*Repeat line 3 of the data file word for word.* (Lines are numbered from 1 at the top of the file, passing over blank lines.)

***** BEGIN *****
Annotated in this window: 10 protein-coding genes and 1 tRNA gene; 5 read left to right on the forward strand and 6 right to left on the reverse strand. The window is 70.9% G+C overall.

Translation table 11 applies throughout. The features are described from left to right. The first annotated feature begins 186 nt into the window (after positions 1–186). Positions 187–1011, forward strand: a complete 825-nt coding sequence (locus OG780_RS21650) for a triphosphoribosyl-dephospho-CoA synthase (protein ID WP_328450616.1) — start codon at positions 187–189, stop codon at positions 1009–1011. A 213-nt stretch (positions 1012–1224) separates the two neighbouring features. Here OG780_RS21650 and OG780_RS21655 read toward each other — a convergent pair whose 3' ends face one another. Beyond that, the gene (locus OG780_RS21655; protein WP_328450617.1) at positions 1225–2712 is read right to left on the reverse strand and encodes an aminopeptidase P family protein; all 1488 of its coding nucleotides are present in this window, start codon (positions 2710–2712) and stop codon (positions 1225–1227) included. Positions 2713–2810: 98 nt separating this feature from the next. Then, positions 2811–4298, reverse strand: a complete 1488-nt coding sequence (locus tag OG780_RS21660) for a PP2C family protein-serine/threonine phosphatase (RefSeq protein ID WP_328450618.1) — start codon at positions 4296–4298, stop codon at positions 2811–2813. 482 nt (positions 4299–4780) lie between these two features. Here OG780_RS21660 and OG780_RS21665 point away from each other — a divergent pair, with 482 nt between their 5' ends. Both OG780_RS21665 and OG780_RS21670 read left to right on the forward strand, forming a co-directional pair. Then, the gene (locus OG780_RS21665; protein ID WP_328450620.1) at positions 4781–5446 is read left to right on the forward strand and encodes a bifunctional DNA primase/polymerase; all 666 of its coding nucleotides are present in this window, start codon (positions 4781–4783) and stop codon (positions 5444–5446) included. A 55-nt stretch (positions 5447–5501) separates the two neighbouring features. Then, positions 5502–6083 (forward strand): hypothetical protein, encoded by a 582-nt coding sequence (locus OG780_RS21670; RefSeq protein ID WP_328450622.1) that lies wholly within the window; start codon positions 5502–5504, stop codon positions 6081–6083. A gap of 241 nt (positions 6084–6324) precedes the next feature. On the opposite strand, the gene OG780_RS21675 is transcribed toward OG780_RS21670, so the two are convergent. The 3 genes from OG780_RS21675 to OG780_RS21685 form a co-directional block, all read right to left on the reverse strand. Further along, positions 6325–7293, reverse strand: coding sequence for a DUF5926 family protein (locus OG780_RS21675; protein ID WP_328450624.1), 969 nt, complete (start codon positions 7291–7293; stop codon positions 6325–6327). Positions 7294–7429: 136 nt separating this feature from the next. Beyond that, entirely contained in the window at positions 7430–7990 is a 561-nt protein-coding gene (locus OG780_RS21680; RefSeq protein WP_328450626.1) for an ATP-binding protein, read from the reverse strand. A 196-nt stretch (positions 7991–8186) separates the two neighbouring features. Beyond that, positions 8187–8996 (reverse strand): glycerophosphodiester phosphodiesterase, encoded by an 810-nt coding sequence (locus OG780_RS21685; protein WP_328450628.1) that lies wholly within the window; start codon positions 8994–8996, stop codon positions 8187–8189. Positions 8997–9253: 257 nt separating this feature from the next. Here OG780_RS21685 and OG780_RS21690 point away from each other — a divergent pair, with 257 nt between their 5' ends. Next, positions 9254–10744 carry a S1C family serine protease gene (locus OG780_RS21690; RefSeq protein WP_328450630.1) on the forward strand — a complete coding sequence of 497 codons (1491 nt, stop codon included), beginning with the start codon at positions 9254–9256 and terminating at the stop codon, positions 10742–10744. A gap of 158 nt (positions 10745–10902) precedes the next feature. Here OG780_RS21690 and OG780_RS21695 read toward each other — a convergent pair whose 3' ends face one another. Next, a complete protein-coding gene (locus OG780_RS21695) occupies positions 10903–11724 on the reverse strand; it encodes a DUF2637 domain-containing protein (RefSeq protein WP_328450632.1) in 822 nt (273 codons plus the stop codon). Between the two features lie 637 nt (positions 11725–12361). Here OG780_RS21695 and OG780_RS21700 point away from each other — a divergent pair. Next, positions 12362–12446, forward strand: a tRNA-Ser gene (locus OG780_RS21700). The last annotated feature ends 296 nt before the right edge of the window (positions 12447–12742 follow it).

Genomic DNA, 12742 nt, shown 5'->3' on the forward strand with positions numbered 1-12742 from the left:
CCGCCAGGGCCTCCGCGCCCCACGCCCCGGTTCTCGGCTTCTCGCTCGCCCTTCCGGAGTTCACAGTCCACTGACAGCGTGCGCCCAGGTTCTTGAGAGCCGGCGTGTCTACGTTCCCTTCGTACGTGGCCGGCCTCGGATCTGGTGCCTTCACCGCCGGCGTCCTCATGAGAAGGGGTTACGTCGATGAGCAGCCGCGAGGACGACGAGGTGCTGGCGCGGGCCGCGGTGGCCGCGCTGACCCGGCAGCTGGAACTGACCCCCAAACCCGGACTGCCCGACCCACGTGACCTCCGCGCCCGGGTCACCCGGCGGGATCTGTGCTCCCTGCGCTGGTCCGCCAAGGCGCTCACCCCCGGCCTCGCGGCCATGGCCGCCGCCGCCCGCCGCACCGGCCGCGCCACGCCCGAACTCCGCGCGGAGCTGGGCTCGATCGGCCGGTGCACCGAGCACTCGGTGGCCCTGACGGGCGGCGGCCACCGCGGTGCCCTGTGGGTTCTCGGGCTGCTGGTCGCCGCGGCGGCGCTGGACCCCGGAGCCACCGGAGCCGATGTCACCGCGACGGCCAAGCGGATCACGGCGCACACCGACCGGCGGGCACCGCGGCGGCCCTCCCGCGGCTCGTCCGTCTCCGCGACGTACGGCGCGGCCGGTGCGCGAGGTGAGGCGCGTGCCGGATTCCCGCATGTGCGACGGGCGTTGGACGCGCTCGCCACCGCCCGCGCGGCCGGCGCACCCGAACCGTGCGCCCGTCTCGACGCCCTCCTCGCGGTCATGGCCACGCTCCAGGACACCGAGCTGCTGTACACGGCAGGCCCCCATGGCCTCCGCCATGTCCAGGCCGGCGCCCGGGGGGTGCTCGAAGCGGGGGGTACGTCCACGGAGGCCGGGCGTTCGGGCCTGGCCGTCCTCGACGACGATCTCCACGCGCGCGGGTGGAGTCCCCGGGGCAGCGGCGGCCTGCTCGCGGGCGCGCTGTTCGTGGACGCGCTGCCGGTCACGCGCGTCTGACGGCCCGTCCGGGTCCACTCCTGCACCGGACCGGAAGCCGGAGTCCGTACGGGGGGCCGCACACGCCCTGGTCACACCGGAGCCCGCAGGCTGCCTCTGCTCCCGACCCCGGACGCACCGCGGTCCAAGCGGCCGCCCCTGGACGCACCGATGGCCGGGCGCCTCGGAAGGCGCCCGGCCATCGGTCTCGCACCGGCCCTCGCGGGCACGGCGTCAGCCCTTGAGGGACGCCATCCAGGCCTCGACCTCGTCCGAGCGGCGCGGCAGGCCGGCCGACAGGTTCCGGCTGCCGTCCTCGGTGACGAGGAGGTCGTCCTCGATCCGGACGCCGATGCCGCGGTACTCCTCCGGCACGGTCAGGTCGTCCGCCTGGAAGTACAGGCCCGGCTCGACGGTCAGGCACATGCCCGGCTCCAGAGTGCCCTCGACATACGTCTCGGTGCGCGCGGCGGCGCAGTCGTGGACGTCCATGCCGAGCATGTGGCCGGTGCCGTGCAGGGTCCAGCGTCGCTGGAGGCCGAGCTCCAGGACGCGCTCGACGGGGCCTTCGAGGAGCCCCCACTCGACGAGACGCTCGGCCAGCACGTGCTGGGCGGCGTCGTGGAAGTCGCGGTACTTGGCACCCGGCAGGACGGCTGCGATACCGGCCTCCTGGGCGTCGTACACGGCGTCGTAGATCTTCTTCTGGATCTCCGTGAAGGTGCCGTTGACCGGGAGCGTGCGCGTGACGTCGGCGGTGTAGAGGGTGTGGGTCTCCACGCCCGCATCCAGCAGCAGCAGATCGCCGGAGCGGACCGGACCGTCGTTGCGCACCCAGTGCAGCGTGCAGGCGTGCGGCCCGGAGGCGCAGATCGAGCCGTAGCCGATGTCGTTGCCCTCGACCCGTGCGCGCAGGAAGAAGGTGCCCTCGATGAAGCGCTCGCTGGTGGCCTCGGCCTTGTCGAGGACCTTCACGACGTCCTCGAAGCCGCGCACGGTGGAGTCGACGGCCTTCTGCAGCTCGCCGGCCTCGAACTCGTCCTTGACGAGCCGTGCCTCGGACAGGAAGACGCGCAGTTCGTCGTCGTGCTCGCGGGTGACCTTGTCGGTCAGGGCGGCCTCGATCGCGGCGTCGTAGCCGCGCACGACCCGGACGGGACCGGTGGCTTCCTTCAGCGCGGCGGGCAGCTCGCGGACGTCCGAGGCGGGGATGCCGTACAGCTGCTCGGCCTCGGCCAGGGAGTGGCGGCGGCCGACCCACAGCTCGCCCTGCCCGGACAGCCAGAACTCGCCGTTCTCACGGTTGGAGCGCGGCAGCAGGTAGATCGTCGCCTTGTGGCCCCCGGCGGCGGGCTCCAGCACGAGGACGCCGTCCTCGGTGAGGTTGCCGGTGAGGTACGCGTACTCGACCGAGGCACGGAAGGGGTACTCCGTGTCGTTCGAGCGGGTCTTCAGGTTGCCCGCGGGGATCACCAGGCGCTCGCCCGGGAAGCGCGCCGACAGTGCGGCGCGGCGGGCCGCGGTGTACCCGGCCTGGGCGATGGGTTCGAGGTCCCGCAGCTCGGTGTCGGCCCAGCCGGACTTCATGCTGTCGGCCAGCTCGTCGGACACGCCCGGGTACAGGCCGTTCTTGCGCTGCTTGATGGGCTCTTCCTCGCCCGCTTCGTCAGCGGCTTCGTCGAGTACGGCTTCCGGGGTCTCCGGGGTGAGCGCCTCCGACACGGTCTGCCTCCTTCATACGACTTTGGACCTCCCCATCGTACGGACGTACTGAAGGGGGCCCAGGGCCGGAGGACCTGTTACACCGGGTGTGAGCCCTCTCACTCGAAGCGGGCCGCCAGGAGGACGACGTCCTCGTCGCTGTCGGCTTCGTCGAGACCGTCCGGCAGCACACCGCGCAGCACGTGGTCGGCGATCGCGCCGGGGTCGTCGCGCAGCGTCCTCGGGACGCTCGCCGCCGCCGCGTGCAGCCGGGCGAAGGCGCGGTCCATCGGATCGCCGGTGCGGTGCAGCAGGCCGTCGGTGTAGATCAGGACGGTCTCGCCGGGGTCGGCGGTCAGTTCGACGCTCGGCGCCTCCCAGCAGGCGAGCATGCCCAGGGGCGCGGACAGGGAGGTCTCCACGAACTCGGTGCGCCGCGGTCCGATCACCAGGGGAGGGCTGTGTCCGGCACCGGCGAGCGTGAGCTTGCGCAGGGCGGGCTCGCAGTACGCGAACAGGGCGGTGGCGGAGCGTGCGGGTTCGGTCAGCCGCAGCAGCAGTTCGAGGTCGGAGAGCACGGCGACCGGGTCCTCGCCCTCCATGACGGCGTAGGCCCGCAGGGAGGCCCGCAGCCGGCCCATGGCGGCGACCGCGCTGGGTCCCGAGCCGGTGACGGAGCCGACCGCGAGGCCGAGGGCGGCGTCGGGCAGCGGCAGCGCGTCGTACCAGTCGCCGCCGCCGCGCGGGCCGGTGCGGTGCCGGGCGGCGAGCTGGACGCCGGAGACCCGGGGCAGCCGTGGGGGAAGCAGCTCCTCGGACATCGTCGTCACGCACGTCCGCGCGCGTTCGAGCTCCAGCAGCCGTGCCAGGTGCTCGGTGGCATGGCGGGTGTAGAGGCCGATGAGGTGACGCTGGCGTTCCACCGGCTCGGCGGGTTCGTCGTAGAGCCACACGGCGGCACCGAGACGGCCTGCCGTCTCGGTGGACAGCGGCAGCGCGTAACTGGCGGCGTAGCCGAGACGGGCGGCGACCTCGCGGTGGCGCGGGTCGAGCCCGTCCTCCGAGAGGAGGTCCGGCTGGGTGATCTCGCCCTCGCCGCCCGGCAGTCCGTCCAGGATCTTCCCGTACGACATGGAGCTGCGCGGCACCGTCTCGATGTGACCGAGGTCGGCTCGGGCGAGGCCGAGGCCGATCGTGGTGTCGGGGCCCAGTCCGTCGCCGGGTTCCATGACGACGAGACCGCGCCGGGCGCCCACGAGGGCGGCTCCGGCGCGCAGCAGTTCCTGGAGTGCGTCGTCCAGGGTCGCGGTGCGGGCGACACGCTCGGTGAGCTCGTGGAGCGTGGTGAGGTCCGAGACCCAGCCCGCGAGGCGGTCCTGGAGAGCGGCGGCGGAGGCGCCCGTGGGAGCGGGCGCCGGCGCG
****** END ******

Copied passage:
Genomic DNA, 12742 nt, shown 5'->3' on the forward strand with positions numbered 1-12742 from the left: